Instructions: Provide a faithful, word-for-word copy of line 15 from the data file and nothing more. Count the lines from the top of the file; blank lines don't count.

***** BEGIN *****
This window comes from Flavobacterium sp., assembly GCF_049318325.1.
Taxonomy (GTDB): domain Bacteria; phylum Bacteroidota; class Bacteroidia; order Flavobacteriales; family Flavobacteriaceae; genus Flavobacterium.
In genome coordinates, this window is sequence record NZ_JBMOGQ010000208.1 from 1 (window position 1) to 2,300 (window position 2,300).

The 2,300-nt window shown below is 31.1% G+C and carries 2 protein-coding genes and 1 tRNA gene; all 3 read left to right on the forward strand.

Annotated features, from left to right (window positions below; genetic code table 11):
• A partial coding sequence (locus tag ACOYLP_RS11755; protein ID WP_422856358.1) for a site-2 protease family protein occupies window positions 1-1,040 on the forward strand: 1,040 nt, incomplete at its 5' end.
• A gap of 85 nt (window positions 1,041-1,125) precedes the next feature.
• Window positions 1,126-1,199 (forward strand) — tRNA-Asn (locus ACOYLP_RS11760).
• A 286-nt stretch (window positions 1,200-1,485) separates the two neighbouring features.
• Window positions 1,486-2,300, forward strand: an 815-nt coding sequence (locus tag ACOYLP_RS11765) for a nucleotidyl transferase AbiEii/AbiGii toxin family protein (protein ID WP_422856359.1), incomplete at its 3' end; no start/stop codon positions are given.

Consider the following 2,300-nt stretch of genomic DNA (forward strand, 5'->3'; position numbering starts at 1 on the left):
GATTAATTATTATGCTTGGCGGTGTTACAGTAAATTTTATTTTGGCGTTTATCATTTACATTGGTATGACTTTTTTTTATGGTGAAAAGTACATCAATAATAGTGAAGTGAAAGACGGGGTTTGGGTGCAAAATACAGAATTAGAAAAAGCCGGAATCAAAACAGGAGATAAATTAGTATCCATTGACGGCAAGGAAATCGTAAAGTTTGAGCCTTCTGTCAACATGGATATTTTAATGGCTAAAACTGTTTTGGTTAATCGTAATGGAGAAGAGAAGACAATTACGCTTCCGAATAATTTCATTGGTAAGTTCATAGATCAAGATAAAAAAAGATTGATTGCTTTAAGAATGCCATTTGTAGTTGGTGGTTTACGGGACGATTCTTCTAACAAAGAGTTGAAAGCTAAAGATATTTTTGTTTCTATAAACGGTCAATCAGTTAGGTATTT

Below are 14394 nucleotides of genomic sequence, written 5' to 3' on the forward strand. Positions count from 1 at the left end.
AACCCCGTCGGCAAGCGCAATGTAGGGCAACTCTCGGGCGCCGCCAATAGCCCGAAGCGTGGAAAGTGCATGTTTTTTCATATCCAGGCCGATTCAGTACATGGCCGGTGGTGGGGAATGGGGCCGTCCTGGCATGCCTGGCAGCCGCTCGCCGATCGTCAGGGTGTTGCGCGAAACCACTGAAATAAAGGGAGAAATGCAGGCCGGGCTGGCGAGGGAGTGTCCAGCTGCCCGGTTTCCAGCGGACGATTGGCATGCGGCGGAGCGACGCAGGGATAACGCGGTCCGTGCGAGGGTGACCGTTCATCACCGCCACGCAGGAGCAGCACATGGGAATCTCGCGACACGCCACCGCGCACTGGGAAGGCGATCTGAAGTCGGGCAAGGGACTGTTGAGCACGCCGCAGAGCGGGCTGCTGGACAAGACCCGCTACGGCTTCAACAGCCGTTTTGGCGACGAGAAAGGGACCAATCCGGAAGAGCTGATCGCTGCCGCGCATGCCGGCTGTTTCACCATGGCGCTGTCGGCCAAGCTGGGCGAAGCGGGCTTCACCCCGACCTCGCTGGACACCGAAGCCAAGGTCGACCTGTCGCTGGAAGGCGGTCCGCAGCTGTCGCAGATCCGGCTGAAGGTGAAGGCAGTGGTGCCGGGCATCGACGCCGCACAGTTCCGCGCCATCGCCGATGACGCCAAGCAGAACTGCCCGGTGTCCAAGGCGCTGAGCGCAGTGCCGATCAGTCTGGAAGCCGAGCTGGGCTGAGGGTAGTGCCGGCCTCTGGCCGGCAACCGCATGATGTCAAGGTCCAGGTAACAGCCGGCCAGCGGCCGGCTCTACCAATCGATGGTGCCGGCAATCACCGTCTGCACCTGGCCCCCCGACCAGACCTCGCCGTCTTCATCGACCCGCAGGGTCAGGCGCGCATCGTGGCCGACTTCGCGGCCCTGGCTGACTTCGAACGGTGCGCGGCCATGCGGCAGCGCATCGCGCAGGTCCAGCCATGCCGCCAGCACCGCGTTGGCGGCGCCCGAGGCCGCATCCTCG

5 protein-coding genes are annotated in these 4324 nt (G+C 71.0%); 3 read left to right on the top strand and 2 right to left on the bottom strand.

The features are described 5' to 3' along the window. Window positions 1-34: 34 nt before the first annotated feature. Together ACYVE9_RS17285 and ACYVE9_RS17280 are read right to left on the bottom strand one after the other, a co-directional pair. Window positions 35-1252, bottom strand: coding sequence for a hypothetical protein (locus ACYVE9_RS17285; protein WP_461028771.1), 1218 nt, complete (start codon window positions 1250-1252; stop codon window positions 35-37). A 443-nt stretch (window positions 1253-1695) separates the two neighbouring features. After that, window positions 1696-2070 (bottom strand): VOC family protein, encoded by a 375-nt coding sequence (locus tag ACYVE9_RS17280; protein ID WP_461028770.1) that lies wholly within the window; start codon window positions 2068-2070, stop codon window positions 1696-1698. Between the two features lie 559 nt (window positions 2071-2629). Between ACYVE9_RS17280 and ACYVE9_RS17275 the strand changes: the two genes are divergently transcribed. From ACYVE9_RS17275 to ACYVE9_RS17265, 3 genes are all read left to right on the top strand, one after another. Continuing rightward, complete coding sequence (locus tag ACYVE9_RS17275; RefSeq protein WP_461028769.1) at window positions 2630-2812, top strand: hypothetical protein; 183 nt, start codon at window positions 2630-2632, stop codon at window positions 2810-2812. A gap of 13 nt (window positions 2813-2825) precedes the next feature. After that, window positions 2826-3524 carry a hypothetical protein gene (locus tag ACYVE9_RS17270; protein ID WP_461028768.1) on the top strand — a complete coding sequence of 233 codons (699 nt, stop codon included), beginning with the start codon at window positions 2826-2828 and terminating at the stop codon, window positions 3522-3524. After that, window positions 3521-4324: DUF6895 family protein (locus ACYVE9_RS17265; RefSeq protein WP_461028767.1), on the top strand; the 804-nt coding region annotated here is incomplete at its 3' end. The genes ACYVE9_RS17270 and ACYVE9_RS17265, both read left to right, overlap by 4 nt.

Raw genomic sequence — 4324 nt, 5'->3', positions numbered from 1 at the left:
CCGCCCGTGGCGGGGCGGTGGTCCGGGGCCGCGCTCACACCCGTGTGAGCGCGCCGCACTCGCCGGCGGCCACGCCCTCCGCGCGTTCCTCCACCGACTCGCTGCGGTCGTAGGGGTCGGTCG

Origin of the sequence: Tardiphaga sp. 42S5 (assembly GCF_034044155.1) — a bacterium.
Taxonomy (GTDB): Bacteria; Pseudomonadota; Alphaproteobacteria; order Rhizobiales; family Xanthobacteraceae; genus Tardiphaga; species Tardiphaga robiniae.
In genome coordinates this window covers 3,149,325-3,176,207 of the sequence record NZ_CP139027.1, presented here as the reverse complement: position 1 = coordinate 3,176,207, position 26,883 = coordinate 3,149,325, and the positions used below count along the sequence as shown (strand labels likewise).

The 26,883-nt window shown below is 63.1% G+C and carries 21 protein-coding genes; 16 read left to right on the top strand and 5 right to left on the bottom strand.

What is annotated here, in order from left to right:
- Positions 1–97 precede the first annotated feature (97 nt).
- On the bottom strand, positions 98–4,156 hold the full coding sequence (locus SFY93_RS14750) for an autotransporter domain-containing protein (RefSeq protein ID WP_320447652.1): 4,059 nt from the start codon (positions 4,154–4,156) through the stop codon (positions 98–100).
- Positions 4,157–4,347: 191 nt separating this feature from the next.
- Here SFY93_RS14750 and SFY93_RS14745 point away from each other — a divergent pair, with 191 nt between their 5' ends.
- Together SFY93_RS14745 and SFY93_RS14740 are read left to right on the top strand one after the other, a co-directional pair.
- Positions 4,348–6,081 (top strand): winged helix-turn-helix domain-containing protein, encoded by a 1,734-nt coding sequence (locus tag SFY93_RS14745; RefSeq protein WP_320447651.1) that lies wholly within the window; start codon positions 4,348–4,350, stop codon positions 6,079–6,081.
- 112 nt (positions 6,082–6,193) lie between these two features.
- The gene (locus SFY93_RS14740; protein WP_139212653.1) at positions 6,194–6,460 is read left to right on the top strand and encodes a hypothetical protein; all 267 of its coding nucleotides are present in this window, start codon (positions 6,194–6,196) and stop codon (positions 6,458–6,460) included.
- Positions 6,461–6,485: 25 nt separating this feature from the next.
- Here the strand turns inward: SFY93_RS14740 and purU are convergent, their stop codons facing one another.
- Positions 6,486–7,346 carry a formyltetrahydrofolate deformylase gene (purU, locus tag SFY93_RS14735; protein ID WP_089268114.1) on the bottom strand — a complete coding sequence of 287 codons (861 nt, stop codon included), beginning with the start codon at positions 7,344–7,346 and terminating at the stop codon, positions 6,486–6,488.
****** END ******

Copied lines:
5 protein-coding genes are annotated in these 4324 nt (G+C 71.0%); 3 read left to right on the top strand and 2 right to left on the bottom strand.